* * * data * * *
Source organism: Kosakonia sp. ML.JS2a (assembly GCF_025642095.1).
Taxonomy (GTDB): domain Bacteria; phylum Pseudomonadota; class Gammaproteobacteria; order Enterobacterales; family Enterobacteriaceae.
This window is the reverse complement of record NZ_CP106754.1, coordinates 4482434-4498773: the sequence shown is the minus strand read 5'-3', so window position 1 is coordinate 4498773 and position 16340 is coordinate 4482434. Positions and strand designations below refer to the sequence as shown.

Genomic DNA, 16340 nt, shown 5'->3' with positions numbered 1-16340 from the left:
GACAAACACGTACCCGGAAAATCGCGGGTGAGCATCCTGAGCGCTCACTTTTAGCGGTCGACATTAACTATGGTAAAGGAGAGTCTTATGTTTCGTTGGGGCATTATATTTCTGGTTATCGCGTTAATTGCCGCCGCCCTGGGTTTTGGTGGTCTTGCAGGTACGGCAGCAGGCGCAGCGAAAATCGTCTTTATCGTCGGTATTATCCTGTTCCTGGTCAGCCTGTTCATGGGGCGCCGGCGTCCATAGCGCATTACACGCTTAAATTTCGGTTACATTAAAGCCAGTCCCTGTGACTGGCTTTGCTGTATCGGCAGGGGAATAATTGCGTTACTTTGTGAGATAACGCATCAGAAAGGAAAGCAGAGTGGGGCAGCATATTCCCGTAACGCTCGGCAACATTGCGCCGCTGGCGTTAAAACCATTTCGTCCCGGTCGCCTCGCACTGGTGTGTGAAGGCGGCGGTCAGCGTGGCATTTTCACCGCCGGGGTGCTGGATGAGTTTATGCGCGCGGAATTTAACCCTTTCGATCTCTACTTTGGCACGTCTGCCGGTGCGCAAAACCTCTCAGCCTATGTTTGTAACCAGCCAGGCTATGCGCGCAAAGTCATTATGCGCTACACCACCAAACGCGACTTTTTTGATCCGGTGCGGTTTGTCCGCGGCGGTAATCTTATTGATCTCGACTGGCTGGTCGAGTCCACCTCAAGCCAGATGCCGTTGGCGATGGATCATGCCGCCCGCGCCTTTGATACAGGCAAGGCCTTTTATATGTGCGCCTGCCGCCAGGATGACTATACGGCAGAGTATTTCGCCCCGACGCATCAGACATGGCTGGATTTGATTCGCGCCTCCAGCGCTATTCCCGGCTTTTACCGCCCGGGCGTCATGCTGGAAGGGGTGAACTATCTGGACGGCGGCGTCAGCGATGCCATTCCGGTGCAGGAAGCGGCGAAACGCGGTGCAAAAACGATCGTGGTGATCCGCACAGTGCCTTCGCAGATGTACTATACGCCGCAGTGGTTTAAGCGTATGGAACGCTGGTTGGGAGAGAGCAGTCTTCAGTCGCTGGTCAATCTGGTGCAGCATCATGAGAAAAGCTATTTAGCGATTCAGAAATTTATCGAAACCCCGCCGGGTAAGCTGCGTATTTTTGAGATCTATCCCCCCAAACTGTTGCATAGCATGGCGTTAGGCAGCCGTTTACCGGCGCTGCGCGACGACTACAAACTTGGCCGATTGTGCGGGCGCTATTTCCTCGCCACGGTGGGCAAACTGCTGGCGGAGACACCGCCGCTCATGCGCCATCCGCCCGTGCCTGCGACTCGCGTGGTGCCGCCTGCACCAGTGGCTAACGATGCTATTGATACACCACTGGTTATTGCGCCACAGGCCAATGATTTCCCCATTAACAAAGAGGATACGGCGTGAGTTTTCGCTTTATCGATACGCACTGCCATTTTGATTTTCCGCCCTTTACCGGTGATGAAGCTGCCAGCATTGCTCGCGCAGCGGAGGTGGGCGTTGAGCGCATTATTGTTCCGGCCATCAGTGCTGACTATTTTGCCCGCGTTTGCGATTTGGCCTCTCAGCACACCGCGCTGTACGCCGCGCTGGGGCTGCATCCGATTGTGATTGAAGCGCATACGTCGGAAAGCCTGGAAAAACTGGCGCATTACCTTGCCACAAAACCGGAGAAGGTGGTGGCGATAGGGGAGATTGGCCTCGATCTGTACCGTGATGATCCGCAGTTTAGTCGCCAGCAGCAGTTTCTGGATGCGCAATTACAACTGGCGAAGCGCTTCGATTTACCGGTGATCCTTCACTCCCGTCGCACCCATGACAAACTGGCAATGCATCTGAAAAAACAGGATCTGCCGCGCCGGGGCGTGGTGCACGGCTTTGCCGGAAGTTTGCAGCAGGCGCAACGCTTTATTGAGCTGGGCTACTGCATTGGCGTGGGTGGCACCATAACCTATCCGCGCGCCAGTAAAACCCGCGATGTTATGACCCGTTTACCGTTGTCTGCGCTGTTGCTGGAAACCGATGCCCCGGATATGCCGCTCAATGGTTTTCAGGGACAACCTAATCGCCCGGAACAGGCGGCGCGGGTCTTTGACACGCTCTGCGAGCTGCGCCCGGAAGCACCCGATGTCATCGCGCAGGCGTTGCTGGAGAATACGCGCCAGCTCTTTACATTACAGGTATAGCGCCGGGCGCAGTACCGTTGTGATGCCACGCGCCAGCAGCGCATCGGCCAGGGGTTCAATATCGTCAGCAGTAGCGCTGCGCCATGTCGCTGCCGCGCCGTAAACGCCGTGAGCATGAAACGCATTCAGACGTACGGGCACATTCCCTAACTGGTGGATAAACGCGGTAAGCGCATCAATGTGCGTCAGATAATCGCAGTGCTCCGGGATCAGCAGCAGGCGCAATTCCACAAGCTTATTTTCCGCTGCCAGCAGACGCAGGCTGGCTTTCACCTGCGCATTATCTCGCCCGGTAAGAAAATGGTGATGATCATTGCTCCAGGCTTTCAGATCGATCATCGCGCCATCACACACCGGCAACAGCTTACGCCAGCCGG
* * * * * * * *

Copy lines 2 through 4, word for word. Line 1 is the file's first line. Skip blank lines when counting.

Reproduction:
Taxonomy (GTDB): domain Bacteria; phylum Pseudomonadota; class Gammaproteobacteria; order Enterobacterales; family Enterobacteriaceae.
This window is the reverse complement of record NZ_CP106754.1, coordinates 4482434-4498773: the sequence shown is the minus strand read 5'-3', so window position 1 is coordinate 4498773 and position 16340 is coordinate 4482434. Positions and strand designations below refer to the sequence as shown.

Genomic DNA, 16340 nt, shown 5'->3' with positions numbered 1-16340 from the left: